In this article, the authors discuss the light and dark side of attachments and attachment style in physical and digital worlds. They argue that many games offer opportunities for the generation of new and meaningful attachments to both physical and digital others. They discuss two ‘fundamental attachment errors’ and show how these can lead to both ‘light’ outcomes, in terms of opportunities to learn more secure attachment patterns, and ‘dark’ outcomes, where existing dysfunctional behaviours become more pronounced. The authors argue that the avatars which children adopt online have important consequences for their psychosocial development, and that these are mediated through the degree to which the real self is differentiated from the avatar. It is proposed that attachment is a key force in understanding play, and that studying its manifestations and effects in digital playscapes may contribute to understanding the effects of life online, and how insecure attachments may become secure.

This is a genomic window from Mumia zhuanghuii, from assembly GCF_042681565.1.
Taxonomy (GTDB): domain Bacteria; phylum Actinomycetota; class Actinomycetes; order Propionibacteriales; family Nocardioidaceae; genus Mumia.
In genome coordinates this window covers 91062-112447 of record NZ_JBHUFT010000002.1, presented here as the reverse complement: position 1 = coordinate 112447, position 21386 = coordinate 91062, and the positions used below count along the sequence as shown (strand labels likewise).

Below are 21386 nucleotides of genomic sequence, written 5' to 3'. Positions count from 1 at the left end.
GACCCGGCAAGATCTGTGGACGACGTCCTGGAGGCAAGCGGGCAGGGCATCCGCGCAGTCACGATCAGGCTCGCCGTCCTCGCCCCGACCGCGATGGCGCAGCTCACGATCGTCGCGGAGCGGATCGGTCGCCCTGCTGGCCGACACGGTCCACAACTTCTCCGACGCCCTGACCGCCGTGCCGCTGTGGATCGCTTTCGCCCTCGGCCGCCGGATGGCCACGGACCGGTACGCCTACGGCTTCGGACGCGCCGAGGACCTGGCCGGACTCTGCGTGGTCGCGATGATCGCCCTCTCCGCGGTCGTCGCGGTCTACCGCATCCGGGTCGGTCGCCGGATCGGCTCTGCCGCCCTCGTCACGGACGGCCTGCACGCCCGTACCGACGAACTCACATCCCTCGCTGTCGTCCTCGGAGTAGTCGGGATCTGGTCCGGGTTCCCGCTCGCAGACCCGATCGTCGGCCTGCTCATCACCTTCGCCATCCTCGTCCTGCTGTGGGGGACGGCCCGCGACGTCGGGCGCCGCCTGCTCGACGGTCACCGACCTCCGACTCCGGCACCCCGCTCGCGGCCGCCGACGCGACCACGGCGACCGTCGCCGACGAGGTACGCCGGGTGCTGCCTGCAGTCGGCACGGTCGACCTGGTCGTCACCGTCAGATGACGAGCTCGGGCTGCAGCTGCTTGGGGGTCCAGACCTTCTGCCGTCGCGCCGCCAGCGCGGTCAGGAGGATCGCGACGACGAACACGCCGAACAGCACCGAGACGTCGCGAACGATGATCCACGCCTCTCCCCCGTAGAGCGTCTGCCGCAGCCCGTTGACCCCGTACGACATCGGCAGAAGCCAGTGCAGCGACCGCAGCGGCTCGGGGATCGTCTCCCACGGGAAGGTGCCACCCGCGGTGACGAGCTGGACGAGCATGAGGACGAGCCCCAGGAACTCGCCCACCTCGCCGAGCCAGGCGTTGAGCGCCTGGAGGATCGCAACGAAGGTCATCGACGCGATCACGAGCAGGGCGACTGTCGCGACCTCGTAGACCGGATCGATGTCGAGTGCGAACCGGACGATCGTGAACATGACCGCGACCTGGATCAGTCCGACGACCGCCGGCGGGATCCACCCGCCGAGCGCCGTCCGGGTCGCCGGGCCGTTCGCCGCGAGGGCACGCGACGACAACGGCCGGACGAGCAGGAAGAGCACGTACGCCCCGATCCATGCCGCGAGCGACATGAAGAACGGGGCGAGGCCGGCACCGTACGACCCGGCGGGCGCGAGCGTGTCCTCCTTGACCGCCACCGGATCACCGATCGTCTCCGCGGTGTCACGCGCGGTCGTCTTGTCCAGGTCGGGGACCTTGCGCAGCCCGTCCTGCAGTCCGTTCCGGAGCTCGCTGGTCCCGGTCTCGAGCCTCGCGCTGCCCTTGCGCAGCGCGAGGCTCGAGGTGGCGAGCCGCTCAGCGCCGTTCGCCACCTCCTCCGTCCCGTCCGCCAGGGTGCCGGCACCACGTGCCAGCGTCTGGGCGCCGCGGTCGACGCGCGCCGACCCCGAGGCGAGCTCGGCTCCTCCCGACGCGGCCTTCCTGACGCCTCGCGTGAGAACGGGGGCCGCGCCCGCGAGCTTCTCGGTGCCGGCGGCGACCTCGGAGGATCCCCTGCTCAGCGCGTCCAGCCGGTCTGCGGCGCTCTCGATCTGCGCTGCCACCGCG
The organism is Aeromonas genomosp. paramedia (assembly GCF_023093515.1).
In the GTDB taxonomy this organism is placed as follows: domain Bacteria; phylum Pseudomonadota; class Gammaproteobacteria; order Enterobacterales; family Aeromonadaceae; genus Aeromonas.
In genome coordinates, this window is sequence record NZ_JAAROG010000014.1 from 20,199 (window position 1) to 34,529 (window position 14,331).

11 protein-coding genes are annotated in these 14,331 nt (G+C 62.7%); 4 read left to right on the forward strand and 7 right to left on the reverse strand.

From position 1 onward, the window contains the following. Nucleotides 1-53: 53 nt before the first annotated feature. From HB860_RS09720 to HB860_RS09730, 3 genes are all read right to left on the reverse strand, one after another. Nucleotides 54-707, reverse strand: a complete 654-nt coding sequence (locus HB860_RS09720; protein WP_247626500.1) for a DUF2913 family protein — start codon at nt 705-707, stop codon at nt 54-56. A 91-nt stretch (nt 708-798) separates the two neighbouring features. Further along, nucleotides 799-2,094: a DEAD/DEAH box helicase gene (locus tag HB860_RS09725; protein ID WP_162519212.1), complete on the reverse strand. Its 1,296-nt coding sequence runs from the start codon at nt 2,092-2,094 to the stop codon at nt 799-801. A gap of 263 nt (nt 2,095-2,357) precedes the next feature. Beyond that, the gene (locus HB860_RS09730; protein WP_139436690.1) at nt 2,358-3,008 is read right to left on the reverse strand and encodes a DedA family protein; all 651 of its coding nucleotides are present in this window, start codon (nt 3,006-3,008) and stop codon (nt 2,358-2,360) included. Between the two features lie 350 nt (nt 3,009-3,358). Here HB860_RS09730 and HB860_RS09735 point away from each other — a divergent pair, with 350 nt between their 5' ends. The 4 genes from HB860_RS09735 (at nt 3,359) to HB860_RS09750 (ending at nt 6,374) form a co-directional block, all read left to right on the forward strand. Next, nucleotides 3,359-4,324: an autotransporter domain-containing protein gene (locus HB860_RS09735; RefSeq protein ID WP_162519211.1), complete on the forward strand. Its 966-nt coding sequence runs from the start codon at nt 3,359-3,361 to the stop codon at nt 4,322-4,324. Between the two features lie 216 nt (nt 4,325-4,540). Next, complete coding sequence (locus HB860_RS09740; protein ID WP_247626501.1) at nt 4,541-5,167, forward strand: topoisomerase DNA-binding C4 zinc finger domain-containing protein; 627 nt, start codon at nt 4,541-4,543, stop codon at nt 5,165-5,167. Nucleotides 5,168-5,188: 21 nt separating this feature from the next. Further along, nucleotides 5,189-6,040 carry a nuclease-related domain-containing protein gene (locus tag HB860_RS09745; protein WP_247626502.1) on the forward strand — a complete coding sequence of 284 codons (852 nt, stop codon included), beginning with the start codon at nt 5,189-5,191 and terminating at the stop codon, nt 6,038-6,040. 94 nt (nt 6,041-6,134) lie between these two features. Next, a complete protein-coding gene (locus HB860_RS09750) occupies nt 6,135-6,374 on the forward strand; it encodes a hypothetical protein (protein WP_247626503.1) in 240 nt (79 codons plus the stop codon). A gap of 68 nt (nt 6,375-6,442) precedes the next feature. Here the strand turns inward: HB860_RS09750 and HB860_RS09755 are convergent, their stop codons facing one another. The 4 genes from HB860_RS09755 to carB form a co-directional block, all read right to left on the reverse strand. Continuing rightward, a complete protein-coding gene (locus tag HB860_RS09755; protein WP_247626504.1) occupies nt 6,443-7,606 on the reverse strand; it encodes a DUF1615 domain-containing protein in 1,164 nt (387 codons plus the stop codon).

- digital play
- digital worlds